What is the most important thing about Boo Radley in To Kill a Mockingbird?
Although Boo Radley only appears for a short time in Harper Lee's novel, To Kill a Mockingbird, he is nevertheless one of the primary focal points of the story. He serves many purposes in the novel: He is the town ghoul; he is the most gossiped-about character in Maycomb; he is the man who keeps Jem, Scout and Dill entertained during the summer months as they try to discover a way to lure him from the house or, at the very least, get a look at him. But most importantly, Boo is their protector, even finding a way to help out the Finch children without showing himself by mending Jem's pants when he loses them in the collard patch and warming Scout with a blanket on the night of the fire.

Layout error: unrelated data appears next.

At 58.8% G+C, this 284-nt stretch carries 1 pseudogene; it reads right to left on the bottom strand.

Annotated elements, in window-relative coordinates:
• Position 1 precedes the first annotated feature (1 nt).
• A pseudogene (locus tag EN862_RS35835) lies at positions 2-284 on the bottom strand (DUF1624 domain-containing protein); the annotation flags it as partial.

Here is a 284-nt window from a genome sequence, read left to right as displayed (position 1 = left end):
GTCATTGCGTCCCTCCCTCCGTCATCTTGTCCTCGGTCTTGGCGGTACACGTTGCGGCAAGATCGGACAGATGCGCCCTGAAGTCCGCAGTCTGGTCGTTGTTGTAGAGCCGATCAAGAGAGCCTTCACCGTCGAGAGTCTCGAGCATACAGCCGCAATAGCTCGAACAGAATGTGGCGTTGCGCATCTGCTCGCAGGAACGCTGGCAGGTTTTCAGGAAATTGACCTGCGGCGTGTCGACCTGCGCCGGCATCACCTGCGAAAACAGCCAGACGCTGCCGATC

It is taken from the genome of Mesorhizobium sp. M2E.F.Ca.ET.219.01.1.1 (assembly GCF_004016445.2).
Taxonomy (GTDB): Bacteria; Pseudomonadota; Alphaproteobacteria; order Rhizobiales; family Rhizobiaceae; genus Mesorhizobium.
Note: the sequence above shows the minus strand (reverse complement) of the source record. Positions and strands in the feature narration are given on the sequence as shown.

Inevitably, Boo's most important role is as the saviour to the two children in Chapter 29, when he saves them from the murderous hands of Bob Ewell. By coming to their rescue, he visibly shows his courage and heroism to the kids who have always referred to him as Boo. He has long kept an eye on them, leaving them gifts and watching from the darkened Radley home, and when they need him most, Boo is there. Or, as Scout calls him thereafter, "Mr. Arthur."